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8 - Excluded and Marginalized: Patterns of Deprivation of the Scavengers

from Part II - Empirical Studies: Caste and Religious Exclusion

Published online by Cambridge University Press:  05 April 2014

Vishav Raksha
Affiliation:
University of Jammu
Paramjit S. Judge
Affiliation:
Guru Nanak Dev University, India
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Summary

Ambedkar told Gandhi in October 1932 ‘that I have no interest in the temples being thrown open, common dinners and the like, because we suffer thereby…I only want that social and economic hardships should end. It is a mistake to suppose that it (untouchability) is only a religious system… It is also an economic system, which is worse then slavery… History shows that where ethics and economics come in conflict, victory is always with economics’.

In India scavengers and sweepers still carry out the basic sanitary services in cities and towns. While many are employed by local urban authorities to clean the sewers and sweep the streets, a significant number still work in their traditional occupation. This means that scavengers are still cleaning latrines by hand and carrying night-soil in baskets on their heads. As their occupation renders them permanently polluted, according to Hindu society, scavengers are treated as untouchable, even by other untouchable castes.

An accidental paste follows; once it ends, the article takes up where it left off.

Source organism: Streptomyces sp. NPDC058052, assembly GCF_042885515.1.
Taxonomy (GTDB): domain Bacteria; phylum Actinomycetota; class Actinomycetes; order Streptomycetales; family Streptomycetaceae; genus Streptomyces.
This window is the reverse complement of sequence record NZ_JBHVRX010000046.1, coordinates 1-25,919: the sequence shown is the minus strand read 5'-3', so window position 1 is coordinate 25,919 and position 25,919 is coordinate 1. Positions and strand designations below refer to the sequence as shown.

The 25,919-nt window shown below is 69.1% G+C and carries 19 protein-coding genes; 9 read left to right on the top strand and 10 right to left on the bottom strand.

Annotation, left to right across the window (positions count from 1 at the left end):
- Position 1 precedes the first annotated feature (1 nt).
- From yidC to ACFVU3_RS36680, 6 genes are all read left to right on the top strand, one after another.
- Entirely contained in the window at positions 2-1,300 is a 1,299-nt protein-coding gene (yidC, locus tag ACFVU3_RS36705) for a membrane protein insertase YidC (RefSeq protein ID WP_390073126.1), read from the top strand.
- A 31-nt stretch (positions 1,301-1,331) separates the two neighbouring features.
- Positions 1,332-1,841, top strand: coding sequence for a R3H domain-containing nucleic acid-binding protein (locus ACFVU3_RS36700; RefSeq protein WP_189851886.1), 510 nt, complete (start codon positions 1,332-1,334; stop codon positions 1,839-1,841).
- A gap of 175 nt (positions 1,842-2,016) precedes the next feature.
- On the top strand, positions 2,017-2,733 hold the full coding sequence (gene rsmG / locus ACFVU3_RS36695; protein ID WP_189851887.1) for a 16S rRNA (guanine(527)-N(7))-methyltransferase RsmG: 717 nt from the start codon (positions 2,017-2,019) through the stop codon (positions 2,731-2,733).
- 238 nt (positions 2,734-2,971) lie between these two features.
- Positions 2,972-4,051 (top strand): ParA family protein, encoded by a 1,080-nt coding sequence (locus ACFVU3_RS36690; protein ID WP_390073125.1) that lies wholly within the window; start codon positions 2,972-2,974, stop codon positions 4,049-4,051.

Scavengers are placed at the bottom of the heap in India, ranked as the lowest social group, in Ambedkar's words, ‘the lowest in a system of graded inequality.’ They are known by different names in different states – Bhangi, Thotti, Paki, Madiga, Balmiki, Chuhra, and Mehtar. For centuries now, they have held the strict monopoly of cleaning latrines and toilets, handling human excreta. This is one area where progress has not intruded. As this occupation is associated with cleaning of human bodily waste, it is considered as an unclean occupation.

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Chapter
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Mapping Social Exclusion in India
Caste, Religion and Borderlands
, pp. 146 - 163
Publisher: Cambridge University Press
Print publication year: 2014

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